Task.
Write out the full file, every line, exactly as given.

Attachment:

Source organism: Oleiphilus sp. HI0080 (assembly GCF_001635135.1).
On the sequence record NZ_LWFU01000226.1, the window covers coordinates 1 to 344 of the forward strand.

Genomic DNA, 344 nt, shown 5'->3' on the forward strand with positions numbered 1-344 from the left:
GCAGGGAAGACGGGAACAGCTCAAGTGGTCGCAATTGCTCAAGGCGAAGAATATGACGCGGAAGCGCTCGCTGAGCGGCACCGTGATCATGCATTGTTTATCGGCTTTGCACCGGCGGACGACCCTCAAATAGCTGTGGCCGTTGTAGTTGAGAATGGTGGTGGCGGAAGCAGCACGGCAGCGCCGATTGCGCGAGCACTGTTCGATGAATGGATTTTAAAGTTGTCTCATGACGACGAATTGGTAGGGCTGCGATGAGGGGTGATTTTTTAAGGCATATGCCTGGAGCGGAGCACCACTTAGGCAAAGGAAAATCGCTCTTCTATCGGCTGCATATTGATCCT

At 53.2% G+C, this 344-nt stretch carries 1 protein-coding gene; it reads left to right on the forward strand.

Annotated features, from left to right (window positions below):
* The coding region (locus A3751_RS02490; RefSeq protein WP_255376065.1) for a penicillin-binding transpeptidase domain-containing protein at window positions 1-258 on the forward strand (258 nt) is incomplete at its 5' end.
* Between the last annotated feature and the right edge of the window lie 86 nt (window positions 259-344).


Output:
Source organism: Oleiphilus sp. HI0080 (assembly GCF_001635135.1).
On the sequence record NZ_LWFU01000226.1, the window covers coordinates 1 to 344 of the forward strand.

Genomic DNA, 344 nt, shown 5'->3' on the forward strand with positions numbered 1-344 from the left:
GCAGGGAAGACGGGAACAGCTCAAGTGGTCGCAATTGCTCAAGGCGAAGAATATGACGCGGAAGCGCTCGCTGAGCGGCACCGTGATCATGCATTGTTTATCGGCTTTGCACCGGCGGACGACCCTCAAATAGCTGTGGCCGTTGTAGTTGAGAATGGTGGTGGCGGAAGCAGCACGGCAGCGCCGATTGCGCGAGCACTGTTCGATGAATGGATTTTAAAGTTGTCTCATGACGACGAATTGGTAGGGCTGCGATGAGGGGTGATTTTTTAAGGCATATGCCTGGAGCGGAGCACCACTTAGGCAAAGGAAAATCGCTCTTCTATCGGCTGCATATTGATCCT

At 53.2% G+C, this 344-nt stretch carries 1 protein-coding gene; it reads left to right on the forward strand.

Annotated features, from left to right (window positions below):
* The coding region (locus A3751_RS02490; RefSeq protein WP_255376065.1) for a penicillin-binding transpeptidase domain-containing protein at window positions 1-258 on the forward strand (258 nt) is incomplete at its 5' end.
* Between the last annotated feature and the right edge of the window lie 86 nt (window positions 259-344).